• Iowa: In the competitive 3rd Congressional District, Democratic incumbent Cindy Axne fell to Republican challenger Zach Nunn. 
  • Michigan: Republican John James narrowly edged out Democrat Carl Marlinga in the 10th District.

Governors

  • Michigan: After initially declining to accept election desk calls, GOP gubernatorial candidate Tudor Dixon conceded to Democratic incumbent Gretchen Whitmer on Wednesday morning. 
  • New York: After a surprisingly close race, Republican Lee Zeldin conceded to Democrat Kathy Hochul.
  • South Dakota: Republican Kristi Noem won reelection by a nearly 30-point margin over Democratic challenger Jamie Smith.
  • Arizona: The race between Democratic Secretary of State Katie Hobbs and Republican Kari Lake remains too close to call. 

Ballot Initiatives

  • South Dakota: Voters approved—with about 56 percent support—a measure expanding the state’s Medicaid program under the Affordable Care Act.
  • Massachusetts: Voters approved a ballot initiative amending the state constitution to impose a 4 percent surtax on individuals’ annual income higher than $1 million—to be adjusted yearly with cost-of-living increases. The constitution currently requires uniform taxation for all income levels. 
  • Control of the House is still up in the air, but House Minority Leader Kevin McCarthy formally announced his bid to be speaker on Wednesday. GOP Rep. Steve Scalise of Louisiana said he will run for majority leader, more or less clearing a path for McCarthy to ascend to the speakership assuming Republicans retake the House. Depending on the size of the GOP’s majority, however, McCarthy could have to make significant concessions to hardliners in his conference in order to secure the position.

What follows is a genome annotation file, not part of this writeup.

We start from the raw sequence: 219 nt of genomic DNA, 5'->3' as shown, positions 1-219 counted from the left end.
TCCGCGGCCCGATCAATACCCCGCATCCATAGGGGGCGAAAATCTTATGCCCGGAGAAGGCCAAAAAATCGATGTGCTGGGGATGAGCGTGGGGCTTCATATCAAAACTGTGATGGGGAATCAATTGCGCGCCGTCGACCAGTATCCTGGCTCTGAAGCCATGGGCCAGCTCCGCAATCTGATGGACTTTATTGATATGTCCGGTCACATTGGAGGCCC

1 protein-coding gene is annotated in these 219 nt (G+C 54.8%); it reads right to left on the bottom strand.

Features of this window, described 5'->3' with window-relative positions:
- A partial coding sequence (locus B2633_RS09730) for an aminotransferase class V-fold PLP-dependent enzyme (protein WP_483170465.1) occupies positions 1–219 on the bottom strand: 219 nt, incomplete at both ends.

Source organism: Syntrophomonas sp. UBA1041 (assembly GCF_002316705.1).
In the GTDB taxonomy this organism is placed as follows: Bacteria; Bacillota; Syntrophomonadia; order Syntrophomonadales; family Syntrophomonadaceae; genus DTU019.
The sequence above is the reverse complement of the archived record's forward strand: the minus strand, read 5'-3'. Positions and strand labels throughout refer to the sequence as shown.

• Although a handful of election-related entities—including Mississippi’s secretary of state and the Champaign County Clerk in Illinois—experienced website connectivity issues on Tuesday seemingly related to distributed denial-of-service (DDoS) cyberattacks, election officials said such disruptions had no impact on voters’ ability to cast a ballot or have it counted. Cybersecurity and Infrastructure Security Agency (CISA) Director Jen Easterly said Wednesday that the agency had seen “no evidence that any voting system deleted or lost votes, changed votes, or was [in] any way compromised in any race in the country.”
  • Russian Defense Minister Sergei Shoigu ordered troops to withdraw from a large part of Ukraine’s southern region of Kherson on Wednesday, pulling the country’s forces out of the regional capital and back to the eastern bank of the Dnipro River. Ukrainian officials warned the development could be a feint, noting that Russia maintained a sizable presence in Kherson, but Gen. Sergei Surovikin—Russia’s commander in Ukraine—claimed Russian forces could no longer be properly supplied in the area and keeping them there would be “futile.”